Celebrating SpitzkoppeNovember 28, 2012
The art of the Sundowner in NamibiaNovember 29, 2012
Text and photos by ©Sharri Whiting De Masi – All photographs copyright of the author
Re-printed with permission of the author
Wherever you travel in the world, it’s important to remember that you’re visiting a place where people live, raise their families, work and protect their surroundings.
Responsible tourism is about giving back to those who provide the unique experiences we all enjoy. Travel etiquette is about respect for the land and cultures of others. The two go hand in hand when you, as a visitor, come to Namibia.
Your reward for respecting the land, culture and people is to leave with an awareness of our similarities as well as our differences, and the unmatched personal experience you will remember for a lifetime.
Here in this amazing country are some of the most fascinating phenomena on earth: the Namib Desert, the Skeleton Coast, the world’s highest sand dunes, the awe-inspiring Fish River Canyon, the Welwitschia ‘fossil’ plant, and many more. Namibia’s diverse habitats harbour rare and endangered species, such as cheetah, wild dog, black rhino and desert-adapted elephant, along with hundreds of other animal and bird species that depend on Namibia’s specialised ecosystems to live and reproduce.
Fortunately the Namibian Constitution sets down sound principles for environmental management, and state authorities and NGOs have established and manage a vast network of national and private parks and reserves, extending over 15% of the country.
Each and every Namibian deserves your respect, and you deserve the same from them.
How do you put theory into practice? A responsible tourist must first and foremost do no damage and leave no trace (zero impact) of his or her presence, as in footprints in protected desert areas, trash thrown along the side of the road, tyre tracks off existing roads in prohibited areas.
There are also opportunities for you to contribute through community service, as well as by gifts to conservation projects seeking to protect species or communities. There are many grass-roots programmes throughout Namibia that can accomplish great things with a small donation. Staying in a lodge that is part of a conservancy is a great way to support the local community; in turn, the community is motivated to preserve the local environment for tourism.
Another way to be a responsible tourist is to buy your souvenirs directly from local artisans or established art and handicrafts collectives or shops, ensuring that those who make the baskets, pots, woven crafts, and paintings will be fairly compensated for their work.
If you see people on remote roads selling handicrafts, buying from them can make the difference at their families’ dinner table that night, or provide school supplies for their children.
Travel etiquette comes into play when you interact with the various ethnic groups that make up the diverse population of a country. Here in Namibia there are more than a dozen different cultural groups. Some dress distinctively, while others speak different languages.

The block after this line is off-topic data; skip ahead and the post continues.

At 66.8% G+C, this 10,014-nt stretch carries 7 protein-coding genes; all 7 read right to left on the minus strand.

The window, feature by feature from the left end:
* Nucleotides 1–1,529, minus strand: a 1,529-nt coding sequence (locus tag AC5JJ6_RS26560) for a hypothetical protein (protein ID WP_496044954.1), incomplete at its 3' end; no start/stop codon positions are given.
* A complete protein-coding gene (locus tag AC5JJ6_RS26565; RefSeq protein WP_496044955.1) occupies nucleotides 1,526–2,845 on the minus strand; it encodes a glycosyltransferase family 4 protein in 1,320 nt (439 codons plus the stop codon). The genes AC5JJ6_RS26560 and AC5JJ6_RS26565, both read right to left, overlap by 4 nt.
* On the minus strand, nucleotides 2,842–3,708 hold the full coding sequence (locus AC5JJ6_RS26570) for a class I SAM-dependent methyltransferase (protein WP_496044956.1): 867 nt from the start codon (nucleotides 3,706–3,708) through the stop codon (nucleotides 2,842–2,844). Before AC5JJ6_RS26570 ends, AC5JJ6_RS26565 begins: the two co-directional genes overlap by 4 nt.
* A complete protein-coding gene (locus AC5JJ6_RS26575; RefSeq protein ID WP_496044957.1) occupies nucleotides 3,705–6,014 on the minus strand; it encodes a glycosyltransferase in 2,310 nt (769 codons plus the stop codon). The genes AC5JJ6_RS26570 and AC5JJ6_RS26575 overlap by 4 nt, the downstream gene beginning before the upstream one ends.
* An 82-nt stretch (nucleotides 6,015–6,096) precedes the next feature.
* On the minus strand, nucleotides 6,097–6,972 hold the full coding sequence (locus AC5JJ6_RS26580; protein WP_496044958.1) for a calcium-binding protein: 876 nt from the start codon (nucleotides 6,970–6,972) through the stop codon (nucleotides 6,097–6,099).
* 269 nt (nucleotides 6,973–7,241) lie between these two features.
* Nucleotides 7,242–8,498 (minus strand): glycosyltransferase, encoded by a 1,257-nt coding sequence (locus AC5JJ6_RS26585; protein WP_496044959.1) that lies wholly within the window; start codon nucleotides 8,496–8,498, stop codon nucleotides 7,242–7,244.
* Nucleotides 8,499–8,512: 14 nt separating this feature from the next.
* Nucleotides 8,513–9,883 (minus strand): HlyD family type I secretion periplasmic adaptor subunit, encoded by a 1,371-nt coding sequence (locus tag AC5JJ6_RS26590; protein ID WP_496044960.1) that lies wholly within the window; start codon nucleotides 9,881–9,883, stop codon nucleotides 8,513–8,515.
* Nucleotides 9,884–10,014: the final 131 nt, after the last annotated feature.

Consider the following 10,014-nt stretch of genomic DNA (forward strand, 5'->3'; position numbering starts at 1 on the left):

Each and every one deserves your respect, and you deserve the same from them. Of course, you are our guest and we hope you will find us friendly and cordial.
Preparing in advance to make the most of your trip is helpful. Find out if your tour operator has expertise in ethical travel practices. Inform yourself not only about the sights you want to see, but also about the culture, etiquette, and social projects underway in Namibia.
When you arrive, make an effort to use local services, public transport, local food purveyors and hotels that reflect the ambience of the region. If possible, travel in small groups so as not to disturb sensitive communities. Don’t expect special privileges or foods that aren’t available to the local population – this is your opportunity to try the local specialities. And, of course, use water sparingly wherever you go.
Needless to say, you want to pay close attention to your environment, and to ensure that you embark on a sustainable journey. Interestingly, though, sometimes the green solution is not always the most responsible.
For example, although renting an electric car might be ecologically preferable, the responsible tourist might take a ride on the local bus for an authentic experience.
Being a responsible tourist means favouring the economy of the area. Neighbourhoods and small businesses benefit, as do their workers, when you make an effort to use their services and buy their products.
An all-inclusive trip paid for in another country in a foreign currency adds less to the local economy, especially the small, independent businesses.
Lastly, unless you’re travelling to Disneyland, please don’t assume that ‘elves’ will appear in the night like magic to repair any damage you might do to the environment. Namibia’s spectacular landscapes are fragile, and Namibians are eager to share nature’s bounty with you.
We hope you will help us to preserve our heritage.
Sharri Whiting is the author of Culture Smart! Namibia(Kuperard-London; Random House-New York), and a regular correspondent for Flamingo and Travel News Namibia.
This story was originally published in the Flamingo September 2012 print magazine edition.